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Impact of Vaccine Prioritization Strategies on Mitigating COVID-19: An Agent-Based Simulation Study using an Urban Region in the United States

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Vaccination strategies, COVID-19, Agent-based simulation model, Vaccination policies, Vaccination prioritization



Background: Approval of novel vaccines for COVID-19 has brought hope and expectations, but not without additional challenges. One central challenge is how to appropriately prioritize the use of limited supply of vaccines. This study evaluates various prioritization strategies and the efficacy of the vaccination campaign underway in the U.S.

Methods: The study develops a granular agent-based simulation model for mimicking community spread of COVID-19 under various social interventions including full and partial closures, isolation and quarantine, use of face mask and contact tracing, and vaccination. The model is populated with demographic and societal data for an urban community in the U.S. with 2.8 million residents as well as viral parameters. The model tracks daily numbers of infected, hospitalized, and deaths for all census age-groups. Model is calibrated using parameters for viral transmission and level of community circulation of individuals. Published data from the Florida COVID-19 dashboard is used to validate the model. Vaccination strategies are compared using hypothesis test for pairwise comparisons.

Results: Three prioritization strategies examined are: a close variant of the CDC recommendation, an age-stratified strategy, and a random strategy. The impact of vaccination is also contrasted with a no vaccination scenario. The comparison shows that the ongoing campaign in the U.S. using vaccines developed by Pfizer/BioNTech and Moderna is expected to 1) reduce the cumulative number of infection by 10% and 2) help the pandemic to subside below a small threshold of 100 daily new reported cases sooner by approximately a month. The prioritization strategies when compared with each other showed no significant difference in their impacts on pandemic mitigation.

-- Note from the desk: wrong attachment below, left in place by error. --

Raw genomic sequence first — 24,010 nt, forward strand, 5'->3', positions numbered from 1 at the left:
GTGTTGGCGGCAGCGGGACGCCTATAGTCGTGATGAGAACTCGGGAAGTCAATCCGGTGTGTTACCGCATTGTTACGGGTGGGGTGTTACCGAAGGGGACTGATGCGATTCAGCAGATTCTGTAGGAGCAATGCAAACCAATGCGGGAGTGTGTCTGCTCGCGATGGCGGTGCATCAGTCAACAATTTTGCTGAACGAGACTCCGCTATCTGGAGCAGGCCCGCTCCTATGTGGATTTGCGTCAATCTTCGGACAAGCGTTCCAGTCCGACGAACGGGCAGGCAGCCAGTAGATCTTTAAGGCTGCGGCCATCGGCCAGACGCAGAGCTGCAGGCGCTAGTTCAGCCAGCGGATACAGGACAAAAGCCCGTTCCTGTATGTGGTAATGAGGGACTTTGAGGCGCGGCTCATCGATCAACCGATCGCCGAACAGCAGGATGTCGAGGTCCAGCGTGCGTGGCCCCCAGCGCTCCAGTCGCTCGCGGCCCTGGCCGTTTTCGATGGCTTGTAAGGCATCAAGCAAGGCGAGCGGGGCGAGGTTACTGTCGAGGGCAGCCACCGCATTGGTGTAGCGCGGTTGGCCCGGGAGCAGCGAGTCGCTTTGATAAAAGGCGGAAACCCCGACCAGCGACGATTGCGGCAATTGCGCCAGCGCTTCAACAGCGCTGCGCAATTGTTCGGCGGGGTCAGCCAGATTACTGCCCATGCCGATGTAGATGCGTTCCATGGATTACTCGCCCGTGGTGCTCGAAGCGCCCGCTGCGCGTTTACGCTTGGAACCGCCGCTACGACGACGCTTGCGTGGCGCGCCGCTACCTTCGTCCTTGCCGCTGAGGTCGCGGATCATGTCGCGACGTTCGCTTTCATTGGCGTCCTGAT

Conclusions: Recent explosive growth of the number of new COVID-19 cases in the U.S. continues to shrink the susceptible population. This, we believe, will likely limit the expected number of people that could be prevented from getting infected due to vaccination. A shrinking susceptible pool may also be an attributable reason for the observed lack of statistical difference among the outcomes of the prioritization strategies. However, the invariance of the strategies should give more latitude for decision makers in COVID-19 vaccine distribution.

Citation / Publisher Attribution

medRxiv, March 12, 2021, art. 21253447